A hydra-headed horseflesh industry arose and flourished until Wild Horse Annie came along. Self-valorizing mustangers ripped into the herds, trapping the horses in remote areas and then selling them for chicken feed, dinner in France, or wars. So many horses were taken from 1920 to 1935 that the era is known in some circles as “the great removal.”
But the round-ups didn’t stop then, and there are now more wild horses in the pipelines than on the range. Last year, the BLM announced that it was planning to "euthanize" 30,000 stranded mustangs because there's not enough money in the budget to keep them. Madeline Pickens came forward and offered to save them, yet so far, the BLM has not permitted her plan to move forward.
Many of these horses should not have been taken from the land in the first place, and in my travels across the country, I have learned that if there's one thing Americans are happy to spend their tax dollars on, it's the preservation of wild horses. They understand that our greatest road trip car is not called the Mustang for nothing and what it says about us if we can't take care of the real thing. To that end, a new bill was recently introduced to make sure that the wild horse has a permanent home on the range. It's HR 1018 and it's coming up for debate on the House floor soon. “We need the tonic of wildness,” Richard Nixon said, quoting Thoreau when he signed the law. “Wild horses merit protection as a matter of ecological right – as anyone knows who has stood awed at the indomitable spirit and sheer energy of a mustang running free.”
Meet the author of “Mustang” at Copperfield’s Books
Critically acclaimed author Deanne Stillman comes to Copperfield’s Books, 138 N. Main St. in Sebastopol on Thursday, May 14, at 7 p.m to sign her latest book, "Mustang: The Saga of the Wild Horse in the American West" (Houghton Mifflin).
"Mustang" is a narrative nonfiction history of the wild horse on this continent, from prehistory through the present, with chapters about Cortes and the 16 horses that launched the conquest; the Battle of the Little Bighorn and the horse that survived it, and the ongoing war to wipe out the wild horse by way of massacres and round-ups. The LA Times named "Mustang" a "best book 2008," and it’s a winner of the California Book Award silver medal for 2008. It has gotten great reviews in the Atlantic Monthly, Orion, Economist, Seattle Times, NPR's On Point, and many other places. Michael Blake ("Dances with Wolves") calls it "stunning" and the late Tony Hillerman called it "remarkable."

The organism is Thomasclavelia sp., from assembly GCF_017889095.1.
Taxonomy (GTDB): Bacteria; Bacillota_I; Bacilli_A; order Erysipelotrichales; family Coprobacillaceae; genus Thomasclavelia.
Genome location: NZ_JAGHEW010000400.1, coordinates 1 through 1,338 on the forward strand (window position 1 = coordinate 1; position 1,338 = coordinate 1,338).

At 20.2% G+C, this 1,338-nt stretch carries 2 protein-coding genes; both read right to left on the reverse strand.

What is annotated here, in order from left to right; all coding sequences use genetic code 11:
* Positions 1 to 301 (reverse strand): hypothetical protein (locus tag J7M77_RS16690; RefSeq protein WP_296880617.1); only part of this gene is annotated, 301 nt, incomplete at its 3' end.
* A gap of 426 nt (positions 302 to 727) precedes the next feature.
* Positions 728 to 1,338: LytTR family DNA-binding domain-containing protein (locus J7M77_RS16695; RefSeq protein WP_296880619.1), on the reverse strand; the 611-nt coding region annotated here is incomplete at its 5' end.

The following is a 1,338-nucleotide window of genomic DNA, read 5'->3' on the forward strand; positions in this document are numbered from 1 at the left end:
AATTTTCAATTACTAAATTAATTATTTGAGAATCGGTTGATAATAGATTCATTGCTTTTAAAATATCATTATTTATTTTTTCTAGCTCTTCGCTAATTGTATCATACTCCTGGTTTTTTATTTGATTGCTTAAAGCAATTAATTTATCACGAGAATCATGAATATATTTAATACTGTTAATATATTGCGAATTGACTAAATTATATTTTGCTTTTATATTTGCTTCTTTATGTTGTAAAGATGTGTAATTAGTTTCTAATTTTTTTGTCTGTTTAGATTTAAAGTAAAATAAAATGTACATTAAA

Stillman began work on "Mustang" in 1998 after learning that 34 wild horses had been gunned down outside Reno at Christmas time. At the time, she was finishing up her book "Twentynine Palms: A True Story of Murder, Marines, and the Mojave," an LA Times "best book 01" which Hunter Thompson called "A strange and brilliant story by an important American writer." There was an arrest in the horse massacre; three of the accused were Marines and one was stationed at Twentynine Palms. Having grown up around horses, Deanne was drawn to the story. She spent 10 years on the wild horse trail, following it across time as it evolved in North America, went extinct and returned with conquistadors, partnered with Native Americans, fought our wars, blazed our trails, and continues to serve as our greatest icon of freedom.
"Mustang" has been a driver in the grassroots campaign to preserve wild horses and burros and is one of the things that led to the introduction of HR 1018, the new bill that seeks to expand wild horse and burro protection for the first time since 1971. Stillman has been traveling the country since her book was published, and has learned that when it comes to the mustang, most Americans agree: we must preserve our heritage.
Stillman will also be appearing at Readers’ Books in Sonoma on Tuesday, May 12, at 7:30 p.m.